According to Meadows, Gus Palmer “had 21 eagle feathers on his lance to represent the 21 bombing missions he made in World War II.”
Membership requirements are to be an enrolled Kiowa tribal member, male and served in the Armed Forces. There are approximately 45 active members, with some still serving in the military, Redbird said.
“The Ton-Kon-Gah was an organization of warriors, fighting men who served the tribe with honor. They had four members that were very special to the organization, two little boys and two little girls. They were considered so special that the families of each would have large give-aways in their honor,” Redbird said.
The 2010 ceremonial for the society honored female veterans. Palmer said, “Women made the supreme sacrifice like men.” On last day of the ceremonial a special dance called the “Turn Around Dance” is held.
“The Kiowa name for this dance is ‘Tsat-Koie-Gya’ or Encountering the Enemy. The dance, which is actually a rite, is a re-enactment of a battle that occurred in the early 1800s. During the dance, the tempo increases, pistol and rifle fire is heard, war hoops heard everywhere, lances raised and the drum rises to a crescendo,” Redbird said. “This continues until a society member rushes in and strikes the drum. After he stops the drum, he must relate a war deed either witnessed or performed personally.”
According to the Meadows book, the society wanted to continue, “The tradition of holding military society meeting in tipis.”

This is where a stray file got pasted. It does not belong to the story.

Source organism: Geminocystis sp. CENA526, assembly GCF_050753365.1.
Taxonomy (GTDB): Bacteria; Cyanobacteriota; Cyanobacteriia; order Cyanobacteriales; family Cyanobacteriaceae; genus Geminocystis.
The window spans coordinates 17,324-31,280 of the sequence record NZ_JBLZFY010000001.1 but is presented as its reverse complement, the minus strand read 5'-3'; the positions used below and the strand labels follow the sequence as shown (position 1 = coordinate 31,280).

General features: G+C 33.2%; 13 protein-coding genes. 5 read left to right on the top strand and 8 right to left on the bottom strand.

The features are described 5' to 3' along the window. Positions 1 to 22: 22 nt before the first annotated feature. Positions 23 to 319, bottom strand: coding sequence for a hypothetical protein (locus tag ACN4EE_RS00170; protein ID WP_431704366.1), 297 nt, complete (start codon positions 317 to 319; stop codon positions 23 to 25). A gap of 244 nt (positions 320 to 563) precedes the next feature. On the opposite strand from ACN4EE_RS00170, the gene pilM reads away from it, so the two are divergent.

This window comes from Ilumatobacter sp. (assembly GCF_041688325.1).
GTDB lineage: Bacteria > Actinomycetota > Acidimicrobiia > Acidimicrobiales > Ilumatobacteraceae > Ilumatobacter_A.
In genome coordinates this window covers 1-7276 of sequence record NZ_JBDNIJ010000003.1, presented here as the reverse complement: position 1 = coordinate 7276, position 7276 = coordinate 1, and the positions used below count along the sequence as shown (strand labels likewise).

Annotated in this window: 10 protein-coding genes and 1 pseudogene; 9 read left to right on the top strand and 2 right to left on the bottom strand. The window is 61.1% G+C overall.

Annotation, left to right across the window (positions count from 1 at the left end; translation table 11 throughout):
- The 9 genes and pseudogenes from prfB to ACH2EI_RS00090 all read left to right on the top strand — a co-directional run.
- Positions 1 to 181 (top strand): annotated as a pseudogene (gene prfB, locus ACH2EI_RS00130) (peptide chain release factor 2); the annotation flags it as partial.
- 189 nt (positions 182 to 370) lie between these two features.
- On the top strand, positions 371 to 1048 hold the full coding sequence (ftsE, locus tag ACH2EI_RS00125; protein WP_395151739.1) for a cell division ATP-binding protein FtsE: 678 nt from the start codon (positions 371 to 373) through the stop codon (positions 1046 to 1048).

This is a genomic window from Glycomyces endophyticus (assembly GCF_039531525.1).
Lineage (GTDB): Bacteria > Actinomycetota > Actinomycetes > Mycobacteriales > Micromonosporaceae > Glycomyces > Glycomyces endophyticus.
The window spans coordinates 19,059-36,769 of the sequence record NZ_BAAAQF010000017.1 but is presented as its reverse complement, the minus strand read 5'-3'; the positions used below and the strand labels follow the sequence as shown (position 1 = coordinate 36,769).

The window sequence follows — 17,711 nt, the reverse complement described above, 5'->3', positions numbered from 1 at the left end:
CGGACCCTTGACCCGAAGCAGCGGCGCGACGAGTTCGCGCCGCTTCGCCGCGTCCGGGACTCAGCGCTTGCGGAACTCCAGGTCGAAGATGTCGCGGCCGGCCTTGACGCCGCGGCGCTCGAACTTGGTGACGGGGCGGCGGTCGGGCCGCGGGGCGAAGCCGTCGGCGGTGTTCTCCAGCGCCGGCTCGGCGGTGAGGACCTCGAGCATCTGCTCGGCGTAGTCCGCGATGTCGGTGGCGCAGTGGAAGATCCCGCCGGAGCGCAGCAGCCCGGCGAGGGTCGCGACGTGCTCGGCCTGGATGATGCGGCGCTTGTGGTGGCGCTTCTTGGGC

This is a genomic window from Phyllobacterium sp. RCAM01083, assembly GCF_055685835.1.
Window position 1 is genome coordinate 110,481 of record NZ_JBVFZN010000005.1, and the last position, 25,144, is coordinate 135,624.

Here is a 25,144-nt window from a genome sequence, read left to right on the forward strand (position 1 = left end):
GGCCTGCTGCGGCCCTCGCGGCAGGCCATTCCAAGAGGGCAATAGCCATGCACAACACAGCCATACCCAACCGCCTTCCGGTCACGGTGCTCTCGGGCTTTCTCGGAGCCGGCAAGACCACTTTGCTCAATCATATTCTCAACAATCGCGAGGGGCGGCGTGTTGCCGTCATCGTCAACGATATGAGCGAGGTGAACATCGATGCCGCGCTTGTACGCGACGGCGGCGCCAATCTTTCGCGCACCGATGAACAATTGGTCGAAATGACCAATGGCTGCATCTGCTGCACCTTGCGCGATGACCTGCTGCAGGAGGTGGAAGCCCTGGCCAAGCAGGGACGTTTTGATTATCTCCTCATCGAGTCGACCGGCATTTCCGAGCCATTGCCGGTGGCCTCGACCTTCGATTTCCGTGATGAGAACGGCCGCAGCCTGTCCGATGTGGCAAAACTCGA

“The society (Since 1973) uses a tipi derived from the famous Jòqìgácút (Return from the Battle Marks Tipi) or “Battle Tipi” of Jòhâusàn (Little Bluff Recess/Concavity). The yellow stripes on the south side of the tipi were already present when it was given to Jòhâusàn by the Cheyenne leader Sleeping Bear in 1840 and are believed to have represented successful war expeditions he had led,” Meadows states. “Jòhâusàn then added black stripes to represent successful war expeditions that he had personally led on which he had brought back scalps with no loss of members. The other side was filled with depictions of battle scenes by noted Kiowa warriors who were invited to display their personal war deeds and periodically changed with the acquisition of higher-ranking battle deeds.”
According to the Department of Interior’s Indian Arts and Crafts Board Web site, “The earliest battle scene painted on the tipi is the 1864 battle with Kit Carson near Adobe Walls in the Texas panhandle.” A new 21 foot Battle Tipi was introduced at the 50th annual ceremonial and depicts Iraq war battle scenes.
Redbird said each year the society ceremonial is supported by the “Kiowa Gourd Clan, O-Ho-Mah Lodge and all of the Kiowa Service organizations in making each veteran’s observance a success.”
“The Kiowa’s had six divisions of warrior societies, Po-Lanh-Yope (Little Rabbits), Adle-Tdow-Yope (Young Sheep), Tsain-Tanmo (Horse Headdresses), Tdien-Pei-Gah (Gourd Society), and Ton-Kon-Gah (Black Legs or Leggings). The last being our ten bravest called, Qkoie-Tsain-Gah (Principle Dogs),” Redbird said. “The songs, dances, dress and ceremonies for each society were unique to each society as were the rules of war for men’s society.”
He said everyone is always welcome to attend their ceremonial. “We want to help out all veterans so all veterans are welcome to come out,” Redbird said.
Videotaping is not allowed at the ceremonial and although still photography is permitted, permission must be acquired first.
“The dance, regalia, the songs, where we perform, is all copyrighted at the Library of Congress in Washington, D.C.,” Palmer said, adding that the ceremonial is dedicated to their fallen soldiers, and he encourages all Kiowa male veterans to join the society.
“I hope the next generation can learn this and keep it going,” Palmer said. “I want them to keep it going for our people.”